Diwali is that time of year when mithais hit the culinary limelight—for adults and children alike. To ensure you have a mithi Diwali, here are some dessert recipes that for the festival of lights. Most of these can be prepared in advance or even at the eleventh hour in a rush. What’s best, these sweets can be prepared using everyday ingredients.
These sweet dumplings made of Maida filled with a mixture of khoya and chocolate chips will leave you wanting for more. If you want to quirk up your gujiyas, you can always opt for some jam, powdered Oreo biscuits or even a grated coconut and dry fruit mix. For a savoury option, egg or a paneer filling too works. Follow this recipe by chef Ripudaman Handa:
These sweets packed with the goodness and flavour of gulkand, are not only easy to make, but are sure to give you an instant sugar rush. You could either opt for ready-to-use gulkand, or simply make it at home for an even healthier option. Follow this recipe by Emanual Chauhan for a quick sugar fix.
These bite-sized potlis are addictive once you’ve had one. Make sure to prepare an extra batch since no one can eat just one!
500 gm flour
2 litres oil
150 gm ghee
1 kg sugar
5 gm Baking soda
150 ml water
For the Filling
200 gm khoya (reduced milk)
200 gm sugar
150 gm coconut
1. Make the dough with flour, ghee, cooking soda and water and keep aside.
2. Mix the khoya, sugar and coconut in a bowl into a thick paste, and save for later use.
3. Divide the dough into 30-gram balls.
4. Now take a ball, roll it out into a thin disc of about 4 to 5 inches. Then, take a stuffing portion and place it in the centre of the rolled disc. Next, brush the edges of the disc with some water.
5. Then, bring the edges together to form a potli (like a money bag). Gently, press and seal the potli. Repeat the same for all the potlis.
6. Heat enough oil in a deep pan or kadhai. Make sure that the oil isn’t too hot.
7. Gently, slide in the potlis and fry them until brown and crisp.
Recipe by Chef Mukesh Sharma, Executive Chef, Sheraton Grand Chennai Resort & Spa
The outer layer of this famous Indian dessert glistens like sand, thus it’s referred to as balu. While on the other hand, ‘shahi’ translates to royal. Crispy on the outside, and moist, tender and flaky on the inside, they make for the perfect melt-in-the-mouth sweets that are oh-so irresistible.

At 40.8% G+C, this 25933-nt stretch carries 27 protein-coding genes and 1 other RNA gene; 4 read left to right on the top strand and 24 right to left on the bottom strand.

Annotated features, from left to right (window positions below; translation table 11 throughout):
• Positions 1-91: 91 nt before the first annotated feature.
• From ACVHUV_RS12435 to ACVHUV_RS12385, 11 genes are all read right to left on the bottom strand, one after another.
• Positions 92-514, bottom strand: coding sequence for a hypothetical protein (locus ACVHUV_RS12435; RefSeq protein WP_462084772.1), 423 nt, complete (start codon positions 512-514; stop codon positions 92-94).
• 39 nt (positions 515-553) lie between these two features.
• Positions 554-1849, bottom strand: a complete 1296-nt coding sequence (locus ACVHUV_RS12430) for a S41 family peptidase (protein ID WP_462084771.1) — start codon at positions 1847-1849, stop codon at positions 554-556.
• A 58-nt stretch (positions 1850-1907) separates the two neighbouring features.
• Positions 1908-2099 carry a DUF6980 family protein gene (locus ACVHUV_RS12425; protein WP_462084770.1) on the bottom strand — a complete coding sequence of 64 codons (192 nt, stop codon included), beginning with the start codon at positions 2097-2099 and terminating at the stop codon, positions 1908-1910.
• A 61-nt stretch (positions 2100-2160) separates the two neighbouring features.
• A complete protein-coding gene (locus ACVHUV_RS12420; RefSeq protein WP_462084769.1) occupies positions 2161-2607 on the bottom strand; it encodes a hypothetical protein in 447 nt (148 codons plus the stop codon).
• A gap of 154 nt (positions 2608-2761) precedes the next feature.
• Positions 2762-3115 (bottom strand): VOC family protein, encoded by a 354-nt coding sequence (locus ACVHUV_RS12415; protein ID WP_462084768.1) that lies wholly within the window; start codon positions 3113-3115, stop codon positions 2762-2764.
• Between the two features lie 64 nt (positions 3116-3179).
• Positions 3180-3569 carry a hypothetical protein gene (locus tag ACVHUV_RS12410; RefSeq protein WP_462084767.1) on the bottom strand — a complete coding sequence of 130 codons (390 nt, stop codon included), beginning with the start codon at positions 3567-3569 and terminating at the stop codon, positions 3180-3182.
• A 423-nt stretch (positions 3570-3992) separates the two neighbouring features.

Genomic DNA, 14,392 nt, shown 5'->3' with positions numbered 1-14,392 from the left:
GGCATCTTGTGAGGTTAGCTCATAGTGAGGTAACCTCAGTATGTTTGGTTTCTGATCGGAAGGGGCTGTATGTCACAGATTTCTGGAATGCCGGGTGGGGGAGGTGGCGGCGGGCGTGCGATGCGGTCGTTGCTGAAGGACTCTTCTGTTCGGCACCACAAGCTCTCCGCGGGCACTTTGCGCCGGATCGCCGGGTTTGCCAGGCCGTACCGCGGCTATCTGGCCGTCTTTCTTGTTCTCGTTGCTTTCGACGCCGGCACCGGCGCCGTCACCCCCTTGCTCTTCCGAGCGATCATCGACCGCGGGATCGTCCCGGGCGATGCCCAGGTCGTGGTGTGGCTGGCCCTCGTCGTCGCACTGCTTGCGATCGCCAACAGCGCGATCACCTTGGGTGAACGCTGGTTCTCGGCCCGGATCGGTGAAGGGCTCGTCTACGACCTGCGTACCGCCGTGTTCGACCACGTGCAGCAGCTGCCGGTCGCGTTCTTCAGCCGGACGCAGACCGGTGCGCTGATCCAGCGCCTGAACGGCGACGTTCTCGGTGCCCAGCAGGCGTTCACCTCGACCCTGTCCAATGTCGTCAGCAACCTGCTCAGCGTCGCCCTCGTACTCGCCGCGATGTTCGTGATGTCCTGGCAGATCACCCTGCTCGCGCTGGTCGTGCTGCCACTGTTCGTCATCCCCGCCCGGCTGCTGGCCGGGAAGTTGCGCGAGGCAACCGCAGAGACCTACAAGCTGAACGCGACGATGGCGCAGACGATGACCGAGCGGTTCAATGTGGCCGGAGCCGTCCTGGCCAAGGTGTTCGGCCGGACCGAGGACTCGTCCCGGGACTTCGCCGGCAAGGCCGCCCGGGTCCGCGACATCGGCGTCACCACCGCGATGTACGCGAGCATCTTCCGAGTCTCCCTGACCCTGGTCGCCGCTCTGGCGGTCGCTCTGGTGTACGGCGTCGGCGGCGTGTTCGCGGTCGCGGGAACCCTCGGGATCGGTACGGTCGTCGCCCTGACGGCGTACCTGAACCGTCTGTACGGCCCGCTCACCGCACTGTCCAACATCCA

1 1/2 cups refined flour (Maida)
1/4 tsp baking soda
4 tbsp ghee
6 tbsp yoghurt, whisked
2 cups sugar
2 tbsp milk
4-5 pistachios, finely chopped
1. Sift together the flour and baking soda into a large bowl. Rub four tablespoons of ghee into the flour mixture with your fingertips till it resembles breadcrumbs.
2. Next, add the beaten yoghurt and knead into a soft dough. Cover the dough with a damp cloth and allow it to rest for around 45 minutes.
3. Divide the dough into 12 equal portions and shape into smooth balls. Take care not to overwork the dough. Make a slight dent in the centre of the ball using your thumb. It’s important that you keep the balls covered so that they don’t lose moisture.
4. Over medium heat, pour sufficient ghee in a non-stick kadai. Next, gently slide in the dough balls, two to three at a time, and deep-fry on low heat. If necessary, place a non-stick tawa below the kadai so that the ghee does not get too hot.
5. Gradually, the balushahi will start floating to the top. Turn gently and fry the other side till golden. Remove with a slotted spoon and drain on absorbent paper. Set aside to cool for 45 minutes, or till they reach room temperature.
6. Cook the sugar with one cup of water in a deep non-stick pan on high heat, stirring occasionally, till the sugar dissolves. Add the milk to the cooking syrup. Collect the scum which rises to the surface with a ladle and discard. Continue to cook till the syrup attains a two-string consistency.
7. Take the syrup off the heat and soak the cooled balushahi for over two hours.
8. Gently remove the balushahi from the sugar syrup and place on a serving plate. Garnish with the pistachios. Set aside for two to three hours till the sugar syrup forms a thin white coating on the balushahi.
Recipe by Chef Sidharth Bhardwaj, Executive Chef, JW Marriott Mussoorie Walnut Grove Resort and Spa
Sabudana or Tapioca Sago is perhaps the country's favourite vrat ingredient, and often finds its way into many festive recipes. However, what makes it even more popular is its versatility; from sweet to savoury, and everything in between, sabudana lends its use to almost any and every recipe such as this easy sabudana kheer recipe.
1gm cardamom powder
5 cashew nuts
20gms desi ghee
1. Wash and soak the sago for about 15 minutes to a few hours. Add one-cup water to the pot and cook until they turn soft.
2. Next, pour some milk into the pot and cook, allowing it to thicken.
3. Add cardamom powder and stir.
4. Later, add some sugar. Stir and switch off the flame.
5. Garnish the kheer with fried cashew nuts and dried rose petals (optional).
Recipe by Chef Vipin Kishore, Sous Chef, Aloft New Delhi Aerocity
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